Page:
The Boac River Tailings Spill Disaster of 1996

On March 24, 1996, another massive tailings spill at the Marcopper Mine filled the 26-kilometre-long Boac River on the island of Marinduque with 3-4 million tons of metal enriched and acid generating tailings. The spill happened when a badly sealed drainage tunnel at the base of the Tapian Pit burst. The mined out pit, high in the central mountains of Marinduque, had been used as a storage place for tailings from the adjacent San Antonio mine since 1992. An investigative team from the United Nations visited the island shortly after the tailings spill and noted: “it is evident that environmental management was not a high priority for Marcopper.”4

Placer Cuts and Runs - Following the Boac River disaster Placer Dome promised to plug the tunnel, clean up the river and the seashore and compensate the affected people. But in 1997 Placer Dome divested from Marcopper through a wholly owned Cayman Island holding company called MR Holdings. In 2001, Placer Dome left the Philippines and left the people of Marinduque with heavily polluted and toxic ecosystems.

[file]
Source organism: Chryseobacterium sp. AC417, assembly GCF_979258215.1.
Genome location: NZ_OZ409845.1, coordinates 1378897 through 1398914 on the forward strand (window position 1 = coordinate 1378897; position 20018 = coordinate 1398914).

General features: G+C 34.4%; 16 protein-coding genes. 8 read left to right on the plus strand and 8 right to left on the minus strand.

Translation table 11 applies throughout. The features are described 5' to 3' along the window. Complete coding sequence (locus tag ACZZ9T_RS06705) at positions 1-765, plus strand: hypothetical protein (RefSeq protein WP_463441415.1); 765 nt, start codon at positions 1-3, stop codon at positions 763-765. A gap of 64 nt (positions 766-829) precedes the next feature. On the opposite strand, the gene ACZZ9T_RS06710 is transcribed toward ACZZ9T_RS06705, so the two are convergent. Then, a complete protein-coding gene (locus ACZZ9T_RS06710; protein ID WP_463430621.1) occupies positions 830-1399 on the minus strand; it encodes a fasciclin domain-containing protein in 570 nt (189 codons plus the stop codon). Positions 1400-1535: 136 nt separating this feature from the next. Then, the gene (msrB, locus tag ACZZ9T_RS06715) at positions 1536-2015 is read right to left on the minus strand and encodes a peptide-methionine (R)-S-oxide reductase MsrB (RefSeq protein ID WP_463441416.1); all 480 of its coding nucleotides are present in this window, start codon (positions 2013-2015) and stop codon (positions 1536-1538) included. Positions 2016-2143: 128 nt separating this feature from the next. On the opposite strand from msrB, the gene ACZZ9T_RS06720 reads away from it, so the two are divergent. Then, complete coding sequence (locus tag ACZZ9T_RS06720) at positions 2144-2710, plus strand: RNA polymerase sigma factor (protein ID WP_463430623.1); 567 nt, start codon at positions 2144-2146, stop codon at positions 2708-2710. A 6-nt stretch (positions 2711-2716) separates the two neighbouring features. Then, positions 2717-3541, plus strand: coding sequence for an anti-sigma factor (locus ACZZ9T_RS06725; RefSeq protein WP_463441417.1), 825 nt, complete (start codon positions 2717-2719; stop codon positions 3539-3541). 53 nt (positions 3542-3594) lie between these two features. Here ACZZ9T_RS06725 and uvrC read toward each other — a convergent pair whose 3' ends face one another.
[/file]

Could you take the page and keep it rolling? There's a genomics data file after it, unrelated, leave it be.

For more information see Placer Dome Case Study: Marcopper Mines

1. Philippine Mining Journal, October 1969:38.
2. Zandee, Dick. 1985. Tailing disposal at Marcopper Mining Corporation. In Asia Mining ’85, The Institution of Mining and Metallurgy, pp. 35-45
3. Reid, S. June 29, 1994. Letter to Mayor Ruben Tan of Mogpog
4. UNEP, September 1996. Final Report of the United Nations Expert Assessment Mission to Marinduque Island, Philippines. p.69.